As the new federal map of Somalia emerges, with proto-federal member states taking shape in south, south-west and central Somalia, the intensity and complexity of political negotiation is impressive. But trust between actors is very low. After so many years of state failure, the clan has become a dominant feature of people’s political and security universe. The voice of traditional elders rightly carries great weight. They are able to help people understand that settlements must benefit everyone and that winners cannot and should not “take all”.
In this exciting political landscape, what is the role of the UN and other international partners? Essentially we are doing two things: giving direct support to the Somali-led political process and working collectively to create the conditions for successful elections in 2016. The United Nations Assistance Mission in Somalia (UNSOM) and the African Union Mission in Somalia (AMISOM) provide the glue and a lot of the muscle for the international effort on the ground. Forming a federal Somalia, finalising the Constitution, approving it in a referendum and then having national elections in 2016 will not happen unless security continues to improve, women play a bigger role, institutions grow, the rule of law and respect for human rights take hold, and people’s daily lives and economic prospects revive. On all fronts there are enormous challenges, but also noteworthy progress.
From afar, Somalia often seems frightening – a dangerous no-go area for internationals. But that reality is fast changing. People are often surprised to hear that every day the UN has about 1,300 staff working across Somalia, of whom at least 200 are international staff working in Mogadishu. We are here to help and here to stay for as long as we are needed. And we are not alone: among others the European Union, Inter-Governmental Authority on Development, League of Arab States, Organisation of Islamic Conference, UK, China, Turkey, UAE, US, and Ethiopia are more and more present on the ground.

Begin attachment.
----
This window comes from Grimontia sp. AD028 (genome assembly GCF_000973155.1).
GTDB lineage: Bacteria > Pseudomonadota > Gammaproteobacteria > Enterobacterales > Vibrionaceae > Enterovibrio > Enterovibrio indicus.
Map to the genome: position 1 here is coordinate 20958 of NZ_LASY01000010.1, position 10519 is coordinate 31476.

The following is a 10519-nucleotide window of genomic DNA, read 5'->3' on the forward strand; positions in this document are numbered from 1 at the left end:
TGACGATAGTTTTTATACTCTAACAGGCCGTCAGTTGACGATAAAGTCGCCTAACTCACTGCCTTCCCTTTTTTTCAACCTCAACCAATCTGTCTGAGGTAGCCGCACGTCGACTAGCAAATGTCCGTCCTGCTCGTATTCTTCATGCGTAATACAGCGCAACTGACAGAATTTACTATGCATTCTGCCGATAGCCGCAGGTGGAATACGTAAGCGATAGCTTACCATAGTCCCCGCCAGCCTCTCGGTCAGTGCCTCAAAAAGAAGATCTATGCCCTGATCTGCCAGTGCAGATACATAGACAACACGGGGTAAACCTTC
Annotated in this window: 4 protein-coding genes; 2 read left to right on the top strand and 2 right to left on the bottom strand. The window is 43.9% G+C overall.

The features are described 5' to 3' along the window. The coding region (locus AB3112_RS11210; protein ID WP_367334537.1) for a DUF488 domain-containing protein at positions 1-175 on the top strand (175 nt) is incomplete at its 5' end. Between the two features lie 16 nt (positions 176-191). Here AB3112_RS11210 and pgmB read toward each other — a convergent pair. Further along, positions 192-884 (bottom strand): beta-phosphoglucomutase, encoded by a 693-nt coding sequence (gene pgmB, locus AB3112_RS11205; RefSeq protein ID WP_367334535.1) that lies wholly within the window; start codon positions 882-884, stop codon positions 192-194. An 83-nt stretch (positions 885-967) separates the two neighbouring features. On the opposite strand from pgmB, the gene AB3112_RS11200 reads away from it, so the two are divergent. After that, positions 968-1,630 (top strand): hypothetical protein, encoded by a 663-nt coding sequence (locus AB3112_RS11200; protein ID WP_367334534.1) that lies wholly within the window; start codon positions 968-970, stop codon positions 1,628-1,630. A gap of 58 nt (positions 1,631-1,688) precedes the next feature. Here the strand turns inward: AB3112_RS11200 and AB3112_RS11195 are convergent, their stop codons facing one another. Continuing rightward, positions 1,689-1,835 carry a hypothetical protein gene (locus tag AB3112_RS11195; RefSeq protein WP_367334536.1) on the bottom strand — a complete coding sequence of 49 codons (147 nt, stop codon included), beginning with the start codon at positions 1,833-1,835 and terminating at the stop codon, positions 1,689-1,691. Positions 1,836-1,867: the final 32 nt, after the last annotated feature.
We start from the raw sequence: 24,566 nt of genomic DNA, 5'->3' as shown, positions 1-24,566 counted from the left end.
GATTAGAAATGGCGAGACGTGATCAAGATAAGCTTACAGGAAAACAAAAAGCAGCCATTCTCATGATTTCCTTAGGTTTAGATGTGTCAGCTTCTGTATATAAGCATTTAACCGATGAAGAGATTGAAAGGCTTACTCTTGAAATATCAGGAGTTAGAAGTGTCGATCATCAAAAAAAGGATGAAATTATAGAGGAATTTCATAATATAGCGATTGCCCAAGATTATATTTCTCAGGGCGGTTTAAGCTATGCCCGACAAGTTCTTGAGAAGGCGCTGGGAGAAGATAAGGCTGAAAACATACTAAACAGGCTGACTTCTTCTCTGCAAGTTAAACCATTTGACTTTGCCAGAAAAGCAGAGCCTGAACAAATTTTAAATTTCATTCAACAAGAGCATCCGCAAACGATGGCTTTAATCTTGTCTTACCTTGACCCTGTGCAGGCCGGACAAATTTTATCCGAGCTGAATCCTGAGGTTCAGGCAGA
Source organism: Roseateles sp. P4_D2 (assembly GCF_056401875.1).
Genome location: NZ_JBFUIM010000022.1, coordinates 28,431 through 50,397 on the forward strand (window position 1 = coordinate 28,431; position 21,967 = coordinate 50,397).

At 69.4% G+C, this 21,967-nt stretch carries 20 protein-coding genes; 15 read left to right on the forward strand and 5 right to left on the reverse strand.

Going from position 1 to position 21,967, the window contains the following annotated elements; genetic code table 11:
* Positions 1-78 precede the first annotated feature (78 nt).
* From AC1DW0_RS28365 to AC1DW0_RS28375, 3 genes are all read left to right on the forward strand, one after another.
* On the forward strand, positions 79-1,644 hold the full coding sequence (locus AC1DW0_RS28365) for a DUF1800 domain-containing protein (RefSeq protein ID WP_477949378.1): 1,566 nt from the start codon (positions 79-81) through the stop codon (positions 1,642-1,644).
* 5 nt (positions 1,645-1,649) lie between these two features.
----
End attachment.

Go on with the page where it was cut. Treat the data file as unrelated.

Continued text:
2016 is just around the corner
The Federal Government of Somalia and its President Hassan Sheikh Mohamud are determined to hold elections in a truly federal Somalia in 2016. Their vision is compelling. As the United Nations we shall do our utmost to help. But ultimately the key to success lies in Somali hands and, increasingly, in the hands of members of parliament. As they resume work in September, they have key legislation to pass to enable the country to move forward and enjoy a more stable future. Without the laws to establish the National Independent Election Commission and the Boundaries and Federation Commission, there will be no federalism, referendum or election. This is a time for immense discipline and national unity. Somalis and their international partners have high expectations. This was a clear message given by members of the UN Security Council when they made their historic visit to Mogadishu in August. The message should not fall on deaf ears. Somalis will only enjoy peace when it comes from a political solution. Somalia’s politicians must now be its peace-builders.
Nicholas Kay is the Special Representative of the UN Secretary-General for Somalia